Hockey mainstay Ockenden flags fourth gold

Murray Wenzel / AAP News


The all-time Kookaburras games record holder is aiming for his fourth gold medal.


Eddie Ockenden’s teammates have finally spotted a flaw in the Kookaburra’s technique.

Fortunately it came while bearing the Australian flag at the opening ceremony and not on Birmingham University’s blue hockey field, where the Australian men will look to extend their incredible Commonwealth Games record this weekend.

“We were talking about his flag wave,” teammate and good friend Jeremy Hayward said of the flag bearer, who shared the honour with squash great Rachael Grinham and struggled at times as the flag knotted around the pole at Alexander Stadium.

“It was a bit difficult to share the pole, but he did well.

“It was a special moment, an unreal moment to watch him lead the 500 of us out.”

Ockenden is in his fourth Commonwealth campaign and, ahead of Saturday’s semi-final against England, is yet to lose a single game.

He’ll tell you it’s a team effort, with Australia boasting a remarkable 39-1 since the sport was added for the 1998 edition.

A loss to South Africa in that debut year has been their only stumble, the Kookaburras laughing to all six titles.

Tasmanian Ockenden began his career as a brilliantly skilled striker, but has morphed into the side’s defensive anchor and took them within one goal of a second Olympic gold last year in Tokyo.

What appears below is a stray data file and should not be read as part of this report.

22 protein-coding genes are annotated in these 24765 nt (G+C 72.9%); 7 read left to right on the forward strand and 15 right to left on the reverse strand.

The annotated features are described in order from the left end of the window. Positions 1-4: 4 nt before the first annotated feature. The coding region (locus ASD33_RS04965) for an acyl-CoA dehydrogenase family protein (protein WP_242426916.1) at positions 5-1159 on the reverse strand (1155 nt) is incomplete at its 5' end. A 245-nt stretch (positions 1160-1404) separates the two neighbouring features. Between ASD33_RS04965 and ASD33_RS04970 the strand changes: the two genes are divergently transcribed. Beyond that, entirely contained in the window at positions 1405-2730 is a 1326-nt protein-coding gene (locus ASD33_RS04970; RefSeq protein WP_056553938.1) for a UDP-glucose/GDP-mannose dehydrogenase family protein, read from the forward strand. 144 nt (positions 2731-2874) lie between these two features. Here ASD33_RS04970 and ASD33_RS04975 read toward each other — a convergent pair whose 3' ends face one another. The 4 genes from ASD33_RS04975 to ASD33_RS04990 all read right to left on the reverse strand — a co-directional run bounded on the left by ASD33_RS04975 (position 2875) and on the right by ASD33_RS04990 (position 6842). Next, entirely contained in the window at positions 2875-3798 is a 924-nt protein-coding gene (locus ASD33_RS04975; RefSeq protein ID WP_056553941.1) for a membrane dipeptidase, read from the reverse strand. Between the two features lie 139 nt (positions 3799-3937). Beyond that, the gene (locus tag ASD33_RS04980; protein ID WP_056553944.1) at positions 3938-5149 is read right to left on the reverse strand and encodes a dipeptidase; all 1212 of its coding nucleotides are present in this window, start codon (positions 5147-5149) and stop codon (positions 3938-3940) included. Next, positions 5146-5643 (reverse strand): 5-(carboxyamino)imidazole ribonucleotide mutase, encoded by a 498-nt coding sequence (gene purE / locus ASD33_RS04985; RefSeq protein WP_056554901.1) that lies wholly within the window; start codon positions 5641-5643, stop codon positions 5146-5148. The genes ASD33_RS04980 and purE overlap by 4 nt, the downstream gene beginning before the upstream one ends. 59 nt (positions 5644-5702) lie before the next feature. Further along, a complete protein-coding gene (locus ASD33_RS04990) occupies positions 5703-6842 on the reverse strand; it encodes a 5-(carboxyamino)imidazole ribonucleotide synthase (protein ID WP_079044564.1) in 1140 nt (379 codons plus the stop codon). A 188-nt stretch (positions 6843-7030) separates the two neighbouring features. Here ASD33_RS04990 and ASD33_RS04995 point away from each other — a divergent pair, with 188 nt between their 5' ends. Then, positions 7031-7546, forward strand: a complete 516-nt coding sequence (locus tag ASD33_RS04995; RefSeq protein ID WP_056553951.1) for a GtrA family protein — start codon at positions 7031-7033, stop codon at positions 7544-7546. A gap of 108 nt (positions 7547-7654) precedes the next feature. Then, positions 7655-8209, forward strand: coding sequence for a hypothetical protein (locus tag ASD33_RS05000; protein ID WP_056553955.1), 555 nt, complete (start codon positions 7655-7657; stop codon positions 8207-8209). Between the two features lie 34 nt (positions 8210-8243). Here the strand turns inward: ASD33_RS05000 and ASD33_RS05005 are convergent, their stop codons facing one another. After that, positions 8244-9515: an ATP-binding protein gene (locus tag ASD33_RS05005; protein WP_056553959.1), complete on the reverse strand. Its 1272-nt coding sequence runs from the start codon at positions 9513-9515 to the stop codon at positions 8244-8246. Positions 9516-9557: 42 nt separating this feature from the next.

A heartbreaking loss in shoot-outs to Belgium meant silver and left Ockenden at short odds to return for another crack at Paris 2024.

Ockenden said he relished the honour of leading the Australian team out at the opening ceremony.

“It’ll be really cool looking back on it; no-one was in front, we were first on the track, but to look behind and give the whole team a thumbs up, was really cool for the sport of hockey,” Ockenden said of his moment last week.

“We’ve been really successful as a team and it (was about celebrating) the history of the team, that’s what it meant for me.

“What I would have thought, as a kid, a hockey playe r, wanting to go to the Olympics and Comm games, that ‘s all I wanted to do,

“So thinking about what we’re doing now, you have to make the most of it because it’s ‘dream come true’ kind of stuff.”

He said their awesome Commonwealth record didn’t add a weight of expectation.

“It’s a little bit about that and we love our amazing history, our past players but it’s a completely new team so it doesn’t affect us here, it’s just about us now,” Ockenden said.



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